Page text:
AKP, then, forgot its “friendly” position about Kurdish issue, embracing a more ultra-nationalistic one. Why? After losing many chances to earn a big amount of representatives in country’s southeast, breaking peace negotiations and resurrect PKK activity, Partiya Karkerên Kurdistanê (Kurdistan Workers Party) was the perfect electoral strategy. PKK’s violence would have, and in fact had, 2 consequences: Delegitimize HDP role as peaceful head of Kurdish interests and push the Turkish voter towards institutional nationalistic vote.
With this manoeuver Erdoğan, at the same time, made an approach to one of his main opponent, the army. Allowing the army to run its law in the southeast, establish curfews in many cities and pushing to the limit of civil war. As a result, moreover, usurping its role, AKP also stole many voters from ultra-nationalist party.
Explaining this political strategy to keep the power is useful to understand what it is the AKP and why it is a danger now for country’s democracy. Its ulterior ideology is Islamic, it is its essence and intention. Its program in the long term was and is to spread Islam doctrine. The rest of its political positions proved to be subordinated to political Islam. If not, mutate to reach as much popular support as possible. Reaching absolute majority almost permanently. Its, theoretically, traditional and conservative right policies tempted centre and centre-left politicians. And its approach to Turkish ultra-nationalism allow the latter to get closer to power and the AKP to widen its electoral base and power spectrum.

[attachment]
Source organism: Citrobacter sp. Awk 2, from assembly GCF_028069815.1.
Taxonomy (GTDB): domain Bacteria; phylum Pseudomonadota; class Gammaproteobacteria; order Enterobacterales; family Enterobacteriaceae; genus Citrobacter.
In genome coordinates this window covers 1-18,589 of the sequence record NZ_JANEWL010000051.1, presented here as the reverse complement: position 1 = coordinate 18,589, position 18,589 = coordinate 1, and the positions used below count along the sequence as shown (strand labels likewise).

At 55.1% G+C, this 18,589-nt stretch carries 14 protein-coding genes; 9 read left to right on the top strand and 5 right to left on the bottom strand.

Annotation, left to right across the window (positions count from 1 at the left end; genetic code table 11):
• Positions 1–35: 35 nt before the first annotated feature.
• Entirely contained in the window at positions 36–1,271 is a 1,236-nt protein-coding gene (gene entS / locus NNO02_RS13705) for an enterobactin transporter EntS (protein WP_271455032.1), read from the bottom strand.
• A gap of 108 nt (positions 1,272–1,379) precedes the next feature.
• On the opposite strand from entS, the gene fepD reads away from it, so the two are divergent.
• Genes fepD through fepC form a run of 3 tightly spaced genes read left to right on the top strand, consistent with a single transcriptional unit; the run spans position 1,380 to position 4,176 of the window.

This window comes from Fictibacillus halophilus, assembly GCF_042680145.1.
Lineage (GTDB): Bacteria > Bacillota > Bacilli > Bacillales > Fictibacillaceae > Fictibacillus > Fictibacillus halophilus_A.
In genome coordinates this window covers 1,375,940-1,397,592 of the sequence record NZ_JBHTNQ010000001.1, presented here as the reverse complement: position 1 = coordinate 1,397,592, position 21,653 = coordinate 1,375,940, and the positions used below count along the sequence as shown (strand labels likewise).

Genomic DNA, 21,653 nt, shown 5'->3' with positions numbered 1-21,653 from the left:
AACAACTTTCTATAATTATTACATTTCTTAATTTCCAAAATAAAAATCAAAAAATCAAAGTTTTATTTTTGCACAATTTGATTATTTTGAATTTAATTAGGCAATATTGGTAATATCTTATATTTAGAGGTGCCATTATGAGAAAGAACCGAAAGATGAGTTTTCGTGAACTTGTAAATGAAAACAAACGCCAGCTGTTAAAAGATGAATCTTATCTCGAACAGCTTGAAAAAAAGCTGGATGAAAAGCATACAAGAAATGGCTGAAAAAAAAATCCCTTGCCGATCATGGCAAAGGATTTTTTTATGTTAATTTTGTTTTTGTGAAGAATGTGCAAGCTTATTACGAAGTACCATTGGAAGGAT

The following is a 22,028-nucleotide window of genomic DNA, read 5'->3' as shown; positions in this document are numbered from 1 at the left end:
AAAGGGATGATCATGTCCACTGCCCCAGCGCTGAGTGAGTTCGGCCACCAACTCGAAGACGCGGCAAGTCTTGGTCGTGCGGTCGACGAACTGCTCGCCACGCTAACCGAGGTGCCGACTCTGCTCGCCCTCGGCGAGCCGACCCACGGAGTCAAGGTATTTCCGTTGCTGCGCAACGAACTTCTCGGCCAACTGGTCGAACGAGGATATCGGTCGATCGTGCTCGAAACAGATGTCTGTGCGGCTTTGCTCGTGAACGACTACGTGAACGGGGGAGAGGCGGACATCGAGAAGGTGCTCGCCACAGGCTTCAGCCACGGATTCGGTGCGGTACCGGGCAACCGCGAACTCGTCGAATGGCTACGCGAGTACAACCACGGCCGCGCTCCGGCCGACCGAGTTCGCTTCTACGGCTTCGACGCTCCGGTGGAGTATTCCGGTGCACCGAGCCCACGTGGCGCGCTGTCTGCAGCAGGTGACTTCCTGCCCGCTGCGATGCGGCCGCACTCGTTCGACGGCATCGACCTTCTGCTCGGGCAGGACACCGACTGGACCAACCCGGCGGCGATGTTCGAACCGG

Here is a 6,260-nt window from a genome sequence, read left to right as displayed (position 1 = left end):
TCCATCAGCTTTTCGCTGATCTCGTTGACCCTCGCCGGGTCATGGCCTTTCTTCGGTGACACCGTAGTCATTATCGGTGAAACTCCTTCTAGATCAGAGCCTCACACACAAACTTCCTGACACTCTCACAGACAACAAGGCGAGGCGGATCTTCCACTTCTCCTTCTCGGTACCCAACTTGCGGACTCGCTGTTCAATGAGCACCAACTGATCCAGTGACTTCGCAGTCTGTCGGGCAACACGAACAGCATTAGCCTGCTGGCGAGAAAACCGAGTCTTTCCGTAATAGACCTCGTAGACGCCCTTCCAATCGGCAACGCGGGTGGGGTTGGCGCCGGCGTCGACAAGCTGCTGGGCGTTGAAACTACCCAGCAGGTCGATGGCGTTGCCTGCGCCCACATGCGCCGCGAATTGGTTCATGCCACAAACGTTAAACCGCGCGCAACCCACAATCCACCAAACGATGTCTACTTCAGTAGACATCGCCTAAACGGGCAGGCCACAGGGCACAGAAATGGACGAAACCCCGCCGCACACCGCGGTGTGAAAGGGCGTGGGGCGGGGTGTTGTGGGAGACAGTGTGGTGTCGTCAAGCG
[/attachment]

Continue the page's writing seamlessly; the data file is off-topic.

If the AKP keeps amassing power and political resources, with or without constitutional reform, it will be the end of secular democracy in Turkey. Or the start of one of those “democracies” of one single party, where this party imposes its ideology to the whole country. In AKP case Islam. Under it there are many possible policies and ideologies in AKP. But critic voices with party’s policies are not allowed. That is why censorship and prosecution are so common now with discordant voices, even with not religious issues. Those voices are dangerous, not because their claims, but because discredit the force balance that sets Erdoğan party as only guarantor of the interests of Turkish people. Voices that may prevent the crack down of Kemalist essence to settle an Islamic republic, even if still there will be portraits of Atatürk in every wall.
What Turkey needs now is a strong counterpart, to change the balance of power and confront AKP. Relegating Islamist to their influence circle, releasing the rest of political ideologies they hoarded. To give back to the democratic game the leadership of politics and to not forget that important group of Turkey’s population (half) that AKP can not reach and whose lifestyle is endangered by country’s islamisation.